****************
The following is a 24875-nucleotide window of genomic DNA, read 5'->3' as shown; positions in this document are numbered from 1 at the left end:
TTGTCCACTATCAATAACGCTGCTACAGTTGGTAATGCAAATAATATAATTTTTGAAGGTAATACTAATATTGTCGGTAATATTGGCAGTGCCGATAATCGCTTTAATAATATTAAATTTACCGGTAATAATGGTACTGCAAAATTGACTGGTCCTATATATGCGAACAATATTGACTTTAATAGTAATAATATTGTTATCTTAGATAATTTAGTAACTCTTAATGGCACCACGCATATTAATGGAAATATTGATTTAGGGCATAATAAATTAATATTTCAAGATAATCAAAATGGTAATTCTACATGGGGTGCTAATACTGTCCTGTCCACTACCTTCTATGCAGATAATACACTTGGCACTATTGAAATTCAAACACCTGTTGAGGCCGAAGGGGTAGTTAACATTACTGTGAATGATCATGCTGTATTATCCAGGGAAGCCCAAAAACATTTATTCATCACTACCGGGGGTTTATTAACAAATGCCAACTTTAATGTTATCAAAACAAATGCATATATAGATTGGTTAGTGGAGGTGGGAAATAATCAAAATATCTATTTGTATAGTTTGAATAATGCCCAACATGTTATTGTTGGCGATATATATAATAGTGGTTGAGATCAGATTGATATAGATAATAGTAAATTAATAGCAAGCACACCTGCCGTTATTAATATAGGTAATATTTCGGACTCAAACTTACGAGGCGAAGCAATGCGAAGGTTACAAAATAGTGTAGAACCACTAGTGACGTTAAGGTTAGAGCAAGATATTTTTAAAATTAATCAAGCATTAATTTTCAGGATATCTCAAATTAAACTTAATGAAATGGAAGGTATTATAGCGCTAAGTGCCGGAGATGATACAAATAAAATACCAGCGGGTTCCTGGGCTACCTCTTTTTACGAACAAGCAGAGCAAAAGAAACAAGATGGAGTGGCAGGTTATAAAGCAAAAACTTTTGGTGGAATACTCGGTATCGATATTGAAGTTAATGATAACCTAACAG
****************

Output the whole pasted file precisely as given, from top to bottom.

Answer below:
The following is a 24875-nucleotide window of genomic DNA, read 5'->3' as shown; positions in this document are numbered from 1 at the left end:
TTGTCCACTATCAATAACGCTGCTACAGTTGGTAATGCAAATAATATAATTTTTGAAGGTAATACTAATATTGTCGGTAATATTGGCAGTGCCGATAATCGCTTTAATAATATTAAATTTACCGGTAATAATGGTACTGCAAAATTGACTGGTCCTATATATGCGAACAATATTGACTTTAATAGTAATAATATTGTTATCTTAGATAATTTAGTAACTCTTAATGGCACCACGCATATTAATGGAAATATTGATTTAGGGCATAATAAATTAATATTTCAAGATAATCAAAATGGTAATTCTACATGGGGTGCTAATACTGTCCTGTCCACTACCTTCTATGCAGATAATACACTTGGCACTATTGAAATTCAAACACCTGTTGAGGCCGAAGGGGTAGTTAACATTACTGTGAATGATCATGCTGTATTATCCAGGGAAGCCCAAAAACATTTATTCATCACTACCGGGGGTTTATTAACAAATGCCAACTTTAATGTTATCAAAACAAATGCATATATAGATTGGTTAGTGGAGGTGGGAAATAATCAAAATATCTATTTGTATAGTTTGAATAATGCCCAACATGTTATTGTTGGCGATATATATAATAGTGGTTGAGATCAGATTGATATAGATAATAGTAAATTAATAGCAAGCACACCTGCCGTTATTAATATAGGTAATATTTCGGACTCAAACTTACGAGGCGAAGCAATGCGAAGGTTACAAAATAGTGTAGAACCACTAGTGACGTTAAGGTTAGAGCAAGATATTTTTAAAATTAATCAAGCATTAATTTTCAGGATATCTCAAATTAAACTTAATGAAATGGAAGGTATTATAGCGCTAAGTGCCGGAGATGATACAAATAAAATACCAGCGGGTTCCTGGGCTACCTCTTTTTACGAACAAGCAGAGCAAAAGAAACAAGATGGAGTGGCAGGTTATAAAGCAAAAACTTTTGGTGGAATACTCGGTATCGATATTGAAGTTAATGATAACCTAACAG